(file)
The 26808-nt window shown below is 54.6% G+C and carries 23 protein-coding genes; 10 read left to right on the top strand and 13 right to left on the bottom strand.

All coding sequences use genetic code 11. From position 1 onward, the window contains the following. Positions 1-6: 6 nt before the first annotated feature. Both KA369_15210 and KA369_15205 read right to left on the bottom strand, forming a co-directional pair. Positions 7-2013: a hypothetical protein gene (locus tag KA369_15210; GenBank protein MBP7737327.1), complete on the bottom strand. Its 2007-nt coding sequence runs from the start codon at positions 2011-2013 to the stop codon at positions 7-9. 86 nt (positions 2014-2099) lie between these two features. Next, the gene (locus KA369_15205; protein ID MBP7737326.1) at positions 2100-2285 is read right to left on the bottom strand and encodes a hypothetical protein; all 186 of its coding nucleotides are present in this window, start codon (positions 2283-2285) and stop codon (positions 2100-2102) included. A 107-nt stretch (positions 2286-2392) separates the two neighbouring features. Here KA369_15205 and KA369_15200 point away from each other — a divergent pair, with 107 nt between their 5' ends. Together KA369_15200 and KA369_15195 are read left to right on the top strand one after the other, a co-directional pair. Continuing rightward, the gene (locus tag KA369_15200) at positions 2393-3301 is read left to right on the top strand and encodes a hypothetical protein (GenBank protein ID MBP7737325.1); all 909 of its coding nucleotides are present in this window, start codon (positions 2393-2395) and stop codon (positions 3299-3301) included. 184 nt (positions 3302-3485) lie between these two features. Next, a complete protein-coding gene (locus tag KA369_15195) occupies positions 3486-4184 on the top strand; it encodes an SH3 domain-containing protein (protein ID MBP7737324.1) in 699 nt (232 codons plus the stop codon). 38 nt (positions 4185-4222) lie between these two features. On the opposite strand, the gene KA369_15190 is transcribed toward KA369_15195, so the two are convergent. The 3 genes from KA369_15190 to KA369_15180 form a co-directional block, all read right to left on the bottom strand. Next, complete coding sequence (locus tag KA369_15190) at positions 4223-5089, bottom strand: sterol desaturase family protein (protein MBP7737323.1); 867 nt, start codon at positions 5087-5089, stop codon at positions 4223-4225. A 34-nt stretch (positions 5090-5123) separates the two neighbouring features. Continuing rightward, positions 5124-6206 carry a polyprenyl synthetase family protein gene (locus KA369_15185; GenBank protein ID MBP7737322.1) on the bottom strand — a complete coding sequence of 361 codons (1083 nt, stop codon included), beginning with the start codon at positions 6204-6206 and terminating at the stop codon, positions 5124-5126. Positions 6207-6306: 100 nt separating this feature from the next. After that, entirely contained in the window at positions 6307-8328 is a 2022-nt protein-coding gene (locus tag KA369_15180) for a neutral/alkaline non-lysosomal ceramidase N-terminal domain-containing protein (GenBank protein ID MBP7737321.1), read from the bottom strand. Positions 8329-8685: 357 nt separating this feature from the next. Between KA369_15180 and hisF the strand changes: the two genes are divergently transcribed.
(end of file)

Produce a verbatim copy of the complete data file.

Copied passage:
The 26808-nt window shown below is 54.6% G+C and carries 23 protein-coding genes; 10 read left to right on the top strand and 13 right to left on the bottom strand.

All coding sequences use genetic code 11. From position 1 onward, the window contains the following. Positions 1-6: 6 nt before the first annotated feature. Both KA369_15210 and KA369_15205 read right to left on the bottom strand, forming a co-directional pair. Positions 7-2013: a hypothetical protein gene (locus tag KA369_15210; GenBank protein MBP7737327.1), complete on the bottom strand. Its 2007-nt coding sequence runs from the start codon at positions 2011-2013 to the stop codon at positions 7-9. 86 nt (positions 2014-2099) lie between these two features. Next, the gene (locus KA369_15205; protein ID MBP7737326.1) at positions 2100-2285 is read right to left on the bottom strand and encodes a hypothetical protein; all 186 of its coding nucleotides are present in this window, start codon (positions 2283-2285) and stop codon (positions 2100-2102) included. A 107-nt stretch (positions 2286-2392) separates the two neighbouring features. Here KA369_15205 and KA369_15200 point away from each other — a divergent pair, with 107 nt between their 5' ends. Together KA369_15200 and KA369_15195 are read left to right on the top strand one after the other, a co-directional pair. Continuing rightward, the gene (locus tag KA369_15200) at positions 2393-3301 is read left to right on the top strand and encodes a hypothetical protein (GenBank protein ID MBP7737325.1); all 909 of its coding nucleotides are present in this window, start codon (positions 2393-2395) and stop codon (positions 3299-3301) included. 184 nt (positions 3302-3485) lie between these two features. Next, a complete protein-coding gene (locus tag KA369_15195) occupies positions 3486-4184 on the top strand; it encodes an SH3 domain-containing protein (protein ID MBP7737324.1) in 699 nt (232 codons plus the stop codon). 38 nt (positions 4185-4222) lie between these two features. On the opposite strand, the gene KA369_15190 is transcribed toward KA369_15195, so the two are convergent. The 3 genes from KA369_15190 to KA369_15180 form a co-directional block, all read right to left on the bottom strand. Next, complete coding sequence (locus tag KA369_15190) at positions 4223-5089, bottom strand: sterol desaturase family protein (protein MBP7737323.1); 867 nt, start codon at positions 5087-5089, stop codon at positions 4223-4225. A 34-nt stretch (positions 5090-5123) separates the two neighbouring features. Continuing rightward, positions 5124-6206 carry a polyprenyl synthetase family protein gene (locus KA369_15185; GenBank protein ID MBP7737322.1) on the bottom strand — a complete coding sequence of 361 codons (1083 nt, stop codon included), beginning with the start codon at positions 6204-6206 and terminating at the stop codon, positions 5124-5126. Positions 6207-6306: 100 nt separating this feature from the next. After that, entirely contained in the window at positions 6307-8328 is a 2022-nt protein-coding gene (locus tag KA369_15180) for a neutral/alkaline non-lysosomal ceramidase N-terminal domain-containing protein (GenBank protein ID MBP7737321.1), read from the bottom strand. Positions 8329-8685: 357 nt separating this feature from the next. Between KA369_15180 and hisF the strand changes: the two genes are divergently transcribed.